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Tesla – Why you want to work at Tesla The Future of Cars – 1000 Jobs Available -

Tuesday, October 3, 2017

Nielsen Why You Want to Work at this Digital Transformation Organization -

Monday, October 2, 2017

Yext Why You Should Work There – Scaling Local Information Globally -

Friday, September 29, 2017

Why You Want to Get a Job at Vogue Magazine: -

Sunday, September 10, 2017

Is it Better to work at Buzzfeed or The New York Times? -

Tuesday, August 29, 2017

B2B Sales Representative Opportunity in Toronto -

Monday, August 28, 2017

Why Get a Job at Business Insider? -

Tuesday, August 22, 2017

2000 Jobs at Comcast – Why Work at Comcast? -

Tuesday, August 15, 2017

Should You Work at HBO or Netflix? -

Tuesday, August 8, 2017

Why Working at Hearst is Much Better than Houghton Mifflin Harcourt -

Monday, July 31, 2017

Why Working at Vice is better
than The New York Times
-

Monday, July 24, 2017

Why a Job at Hulu is Better than Netflix -

Sunday, July 16, 2017

Narrative Science Why You Want to Work Here– Can the Computer Write Stories Better Than You? -

Friday, July 14, 2017

Why You Want to Work at Tableau – They Help People Actually Understand Their Data -

Friday, July 7, 2017

How fast is this Blockchain thing going to take over? -

Wednesday, July 5, 2017

Assignment Editor for NBC TV in San Jose -

Tuesday, June 13, 2017

Why You Want to Work at Soundcloud -

Wednesday, May 17, 2017

Why You Want to Work at Moogsoft -

Wednesday, May 10, 2017

Motion Graphics Designer – Making CrossFit Come Alive – Scotts Valley Californina -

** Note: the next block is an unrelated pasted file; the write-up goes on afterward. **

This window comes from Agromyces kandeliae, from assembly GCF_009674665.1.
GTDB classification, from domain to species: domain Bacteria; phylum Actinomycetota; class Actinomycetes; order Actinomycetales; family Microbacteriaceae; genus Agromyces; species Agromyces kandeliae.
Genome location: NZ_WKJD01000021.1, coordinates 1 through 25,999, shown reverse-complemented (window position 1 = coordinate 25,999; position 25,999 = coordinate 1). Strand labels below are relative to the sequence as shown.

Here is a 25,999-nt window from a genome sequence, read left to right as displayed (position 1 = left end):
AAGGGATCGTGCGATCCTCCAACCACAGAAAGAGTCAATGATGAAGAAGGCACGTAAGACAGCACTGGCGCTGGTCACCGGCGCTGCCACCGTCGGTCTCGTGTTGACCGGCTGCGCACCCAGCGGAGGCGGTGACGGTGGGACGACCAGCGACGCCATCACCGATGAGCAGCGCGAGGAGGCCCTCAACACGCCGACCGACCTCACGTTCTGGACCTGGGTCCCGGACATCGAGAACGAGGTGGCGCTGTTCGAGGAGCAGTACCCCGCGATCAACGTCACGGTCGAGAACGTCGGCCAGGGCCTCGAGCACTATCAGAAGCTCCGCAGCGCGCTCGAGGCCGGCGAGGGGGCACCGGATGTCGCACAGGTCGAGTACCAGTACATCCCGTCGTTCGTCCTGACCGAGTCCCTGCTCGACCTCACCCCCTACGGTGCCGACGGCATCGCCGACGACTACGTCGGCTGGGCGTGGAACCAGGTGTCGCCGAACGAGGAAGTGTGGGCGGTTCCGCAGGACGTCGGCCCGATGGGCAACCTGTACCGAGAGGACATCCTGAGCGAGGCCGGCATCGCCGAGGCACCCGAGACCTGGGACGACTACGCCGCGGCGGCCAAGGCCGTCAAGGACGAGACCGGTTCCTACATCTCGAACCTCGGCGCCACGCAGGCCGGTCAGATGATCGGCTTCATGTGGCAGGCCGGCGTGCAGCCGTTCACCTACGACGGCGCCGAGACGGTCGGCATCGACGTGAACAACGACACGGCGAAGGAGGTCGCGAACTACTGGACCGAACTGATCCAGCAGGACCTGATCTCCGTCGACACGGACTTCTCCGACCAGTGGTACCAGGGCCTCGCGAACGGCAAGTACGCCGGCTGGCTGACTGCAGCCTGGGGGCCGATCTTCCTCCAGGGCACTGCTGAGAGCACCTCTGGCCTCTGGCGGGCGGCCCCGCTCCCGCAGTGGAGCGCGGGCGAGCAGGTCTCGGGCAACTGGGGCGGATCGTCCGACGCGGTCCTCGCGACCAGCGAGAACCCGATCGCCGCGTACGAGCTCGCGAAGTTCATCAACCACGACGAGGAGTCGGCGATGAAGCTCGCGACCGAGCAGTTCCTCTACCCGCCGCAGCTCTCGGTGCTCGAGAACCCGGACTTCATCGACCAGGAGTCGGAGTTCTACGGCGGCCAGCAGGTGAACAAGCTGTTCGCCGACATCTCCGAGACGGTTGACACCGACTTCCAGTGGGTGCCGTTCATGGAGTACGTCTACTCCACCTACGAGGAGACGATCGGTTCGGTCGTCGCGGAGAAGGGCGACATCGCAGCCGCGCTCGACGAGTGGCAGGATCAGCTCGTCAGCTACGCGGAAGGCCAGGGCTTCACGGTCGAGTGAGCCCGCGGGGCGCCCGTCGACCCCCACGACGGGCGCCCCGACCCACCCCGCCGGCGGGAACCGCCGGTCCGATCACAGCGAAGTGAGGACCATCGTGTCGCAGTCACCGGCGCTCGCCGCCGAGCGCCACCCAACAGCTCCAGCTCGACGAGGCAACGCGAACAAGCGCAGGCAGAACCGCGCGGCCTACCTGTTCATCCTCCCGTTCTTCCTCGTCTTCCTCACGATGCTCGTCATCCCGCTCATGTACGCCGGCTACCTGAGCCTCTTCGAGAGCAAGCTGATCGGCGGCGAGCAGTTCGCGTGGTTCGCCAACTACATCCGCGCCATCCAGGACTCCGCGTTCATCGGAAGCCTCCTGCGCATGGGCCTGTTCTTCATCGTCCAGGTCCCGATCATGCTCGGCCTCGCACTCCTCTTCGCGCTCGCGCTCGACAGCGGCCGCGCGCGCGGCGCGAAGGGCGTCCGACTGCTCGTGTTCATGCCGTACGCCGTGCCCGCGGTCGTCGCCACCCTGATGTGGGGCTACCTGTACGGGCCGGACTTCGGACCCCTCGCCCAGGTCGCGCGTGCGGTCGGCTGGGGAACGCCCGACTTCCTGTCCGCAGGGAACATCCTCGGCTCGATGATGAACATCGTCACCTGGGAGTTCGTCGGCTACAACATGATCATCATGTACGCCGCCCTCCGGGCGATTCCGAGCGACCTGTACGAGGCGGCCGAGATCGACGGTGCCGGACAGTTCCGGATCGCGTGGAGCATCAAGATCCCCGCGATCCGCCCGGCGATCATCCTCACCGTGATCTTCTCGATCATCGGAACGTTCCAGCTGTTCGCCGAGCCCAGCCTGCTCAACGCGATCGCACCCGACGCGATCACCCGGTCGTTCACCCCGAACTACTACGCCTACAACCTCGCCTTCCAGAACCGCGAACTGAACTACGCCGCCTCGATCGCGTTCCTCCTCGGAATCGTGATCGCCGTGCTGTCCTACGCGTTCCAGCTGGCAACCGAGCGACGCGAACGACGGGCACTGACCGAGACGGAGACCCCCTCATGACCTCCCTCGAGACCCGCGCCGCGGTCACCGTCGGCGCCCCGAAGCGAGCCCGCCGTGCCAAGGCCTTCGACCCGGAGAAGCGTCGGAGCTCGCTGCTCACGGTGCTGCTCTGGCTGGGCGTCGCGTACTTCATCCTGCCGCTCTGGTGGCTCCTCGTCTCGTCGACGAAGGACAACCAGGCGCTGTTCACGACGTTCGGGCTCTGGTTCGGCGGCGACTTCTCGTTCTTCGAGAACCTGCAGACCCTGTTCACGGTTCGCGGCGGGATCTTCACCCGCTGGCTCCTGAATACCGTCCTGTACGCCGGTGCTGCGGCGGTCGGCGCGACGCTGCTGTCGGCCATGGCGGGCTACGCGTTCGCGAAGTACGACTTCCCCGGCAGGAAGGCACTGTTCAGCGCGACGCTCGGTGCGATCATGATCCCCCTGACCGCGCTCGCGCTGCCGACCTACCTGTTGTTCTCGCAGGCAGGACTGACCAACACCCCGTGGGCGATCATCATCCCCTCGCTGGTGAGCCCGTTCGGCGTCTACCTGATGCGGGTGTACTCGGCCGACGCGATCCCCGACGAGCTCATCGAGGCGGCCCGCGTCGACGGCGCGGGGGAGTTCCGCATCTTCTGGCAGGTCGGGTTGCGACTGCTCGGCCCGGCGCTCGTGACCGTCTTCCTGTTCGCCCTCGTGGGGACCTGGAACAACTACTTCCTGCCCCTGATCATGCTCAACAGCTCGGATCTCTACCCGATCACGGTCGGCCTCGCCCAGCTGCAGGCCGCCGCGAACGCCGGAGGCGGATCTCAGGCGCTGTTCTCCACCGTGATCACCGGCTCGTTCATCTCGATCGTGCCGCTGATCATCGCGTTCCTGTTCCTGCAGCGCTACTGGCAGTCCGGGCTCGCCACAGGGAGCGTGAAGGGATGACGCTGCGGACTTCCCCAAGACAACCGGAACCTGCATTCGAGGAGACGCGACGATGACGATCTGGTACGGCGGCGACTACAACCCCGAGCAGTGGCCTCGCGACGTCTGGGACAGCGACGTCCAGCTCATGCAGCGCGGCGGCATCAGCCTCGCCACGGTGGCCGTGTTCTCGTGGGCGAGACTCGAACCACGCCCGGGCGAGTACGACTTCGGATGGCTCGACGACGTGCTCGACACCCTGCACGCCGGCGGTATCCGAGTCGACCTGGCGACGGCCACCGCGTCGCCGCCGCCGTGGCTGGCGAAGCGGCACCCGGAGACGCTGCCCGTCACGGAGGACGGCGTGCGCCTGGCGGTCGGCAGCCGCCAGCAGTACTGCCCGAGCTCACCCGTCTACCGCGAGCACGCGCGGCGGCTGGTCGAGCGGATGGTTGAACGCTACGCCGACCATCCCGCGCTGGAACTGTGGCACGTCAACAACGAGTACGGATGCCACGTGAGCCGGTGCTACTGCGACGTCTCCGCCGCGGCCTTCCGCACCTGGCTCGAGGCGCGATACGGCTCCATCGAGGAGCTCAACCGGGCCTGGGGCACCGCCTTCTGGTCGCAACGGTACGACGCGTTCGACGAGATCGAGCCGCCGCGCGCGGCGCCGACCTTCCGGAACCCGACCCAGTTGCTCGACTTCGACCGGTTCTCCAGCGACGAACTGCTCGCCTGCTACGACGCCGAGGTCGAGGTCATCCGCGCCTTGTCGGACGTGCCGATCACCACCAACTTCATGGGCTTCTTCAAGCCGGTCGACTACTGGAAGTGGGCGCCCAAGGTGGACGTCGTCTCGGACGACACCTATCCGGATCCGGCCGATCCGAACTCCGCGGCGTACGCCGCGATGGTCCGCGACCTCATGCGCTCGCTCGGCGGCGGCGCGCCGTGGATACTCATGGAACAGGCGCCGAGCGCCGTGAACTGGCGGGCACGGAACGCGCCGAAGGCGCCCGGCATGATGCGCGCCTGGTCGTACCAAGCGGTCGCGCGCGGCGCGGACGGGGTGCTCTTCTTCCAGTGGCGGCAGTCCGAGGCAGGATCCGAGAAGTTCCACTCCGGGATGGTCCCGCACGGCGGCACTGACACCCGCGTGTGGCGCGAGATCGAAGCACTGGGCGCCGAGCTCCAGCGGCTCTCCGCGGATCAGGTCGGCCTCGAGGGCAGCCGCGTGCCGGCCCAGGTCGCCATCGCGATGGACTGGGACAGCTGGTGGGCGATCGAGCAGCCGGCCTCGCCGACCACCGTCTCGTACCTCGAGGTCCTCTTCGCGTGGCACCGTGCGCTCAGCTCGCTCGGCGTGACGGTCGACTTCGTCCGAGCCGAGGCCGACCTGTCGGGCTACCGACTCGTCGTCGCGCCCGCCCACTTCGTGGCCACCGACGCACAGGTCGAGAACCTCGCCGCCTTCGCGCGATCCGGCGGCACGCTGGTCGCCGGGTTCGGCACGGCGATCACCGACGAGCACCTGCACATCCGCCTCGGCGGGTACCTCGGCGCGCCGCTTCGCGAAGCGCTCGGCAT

Tuesday, May 9, 2017

Why a Magic Leap Job Could be for You -

Wednesday, April 26, 2017

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What can BlockAI and blockchain technology do for you?

What can BlockAI and the blockchain do for you?

Blockchain technology will change your life.  But how you ask? When I was younger I played in several bands, and in some we wrote our own music. My longest running and most successful venture (which consisted of two recorded albums and mostly free beer for payment from the clubs we played) was with several of my closest childhood friends, one of whom wrote all of our music. When he wanted to ensure that his intellectual property (the songs) were protected, he would mail them to himself and then save them unopened just in case. The fact that they were postmarked by the US postal service, if unopened, served as an inexpensive way to provide proof that he had actually created them at a certain time. So if years down the road he suddenly heard his song playing on the radio but it wasn’t him performing it, he could just pull out the postmarked package and head to a lawyer. Today artistic creations are mostly digital, so having proof of creation is more difficult. Anyone can fake a time stamp on an image, after all. Unless, of course, that time stamp is in the blockchain. If you’re unfamiliar with blockchain technology, it’s the permanent,…

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